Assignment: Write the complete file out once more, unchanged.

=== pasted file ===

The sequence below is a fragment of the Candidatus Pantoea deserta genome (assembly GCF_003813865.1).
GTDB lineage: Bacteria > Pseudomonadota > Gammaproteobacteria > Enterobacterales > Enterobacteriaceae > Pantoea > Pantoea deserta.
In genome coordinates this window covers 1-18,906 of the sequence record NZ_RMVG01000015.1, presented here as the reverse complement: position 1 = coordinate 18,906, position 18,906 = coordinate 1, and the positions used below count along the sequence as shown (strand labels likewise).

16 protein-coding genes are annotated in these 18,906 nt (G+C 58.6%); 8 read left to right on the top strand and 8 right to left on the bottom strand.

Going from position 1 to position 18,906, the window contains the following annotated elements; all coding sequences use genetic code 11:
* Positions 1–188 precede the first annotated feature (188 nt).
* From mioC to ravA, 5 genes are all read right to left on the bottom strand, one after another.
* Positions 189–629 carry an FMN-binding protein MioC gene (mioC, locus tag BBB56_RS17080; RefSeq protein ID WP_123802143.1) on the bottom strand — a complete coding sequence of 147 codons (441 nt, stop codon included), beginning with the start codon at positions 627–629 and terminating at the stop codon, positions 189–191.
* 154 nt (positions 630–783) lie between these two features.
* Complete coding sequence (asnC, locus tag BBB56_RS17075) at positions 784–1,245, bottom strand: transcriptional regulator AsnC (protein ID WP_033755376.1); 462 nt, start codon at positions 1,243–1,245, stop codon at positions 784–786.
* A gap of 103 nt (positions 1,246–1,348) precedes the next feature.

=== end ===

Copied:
The sequence below is a fragment of the Candidatus Pantoea deserta genome (assembly GCF_003813865.1).
GTDB lineage: Bacteria > Pseudomonadota > Gammaproteobacteria > Enterobacterales > Enterobacteriaceae > Pantoea > Pantoea deserta.
In genome coordinates this window covers 1-18,906 of the sequence record NZ_RMVG01000015.1, presented here as the reverse complement: position 1 = coordinate 18,906, position 18,906 = coordinate 1, and the positions used below count along the sequence as shown (strand labels likewise).

16 protein-coding genes are annotated in these 18,906 nt (G+C 58.6%); 8 read left to right on the top strand and 8 right to left on the bottom strand.

Going from position 1 to position 18,906, the window contains the following annotated elements; all coding sequences use genetic code 11:
* Positions 1–188 precede the first annotated feature (188 nt).
* From mioC to ravA, 5 genes are all read right to left on the bottom strand, one after another.
* Positions 189–629 carry an FMN-binding protein MioC gene (mioC, locus tag BBB56_RS17080; RefSeq protein ID WP_123802143.1) on the bottom strand — a complete coding sequence of 147 codons (441 nt, stop codon included), beginning with the start codon at positions 627–629 and terminating at the stop codon, positions 189–191.
* 154 nt (positions 630–783) lie between these two features.
* Complete coding sequence (asnC, locus tag BBB56_RS17075) at positions 784–1,245, bottom strand: transcriptional regulator AsnC (protein ID WP_033755376.1); 462 nt, start codon at positions 1,243–1,245, stop codon at positions 784–786.
* A gap of 103 nt (positions 1,246–1,348) precedes the next feature.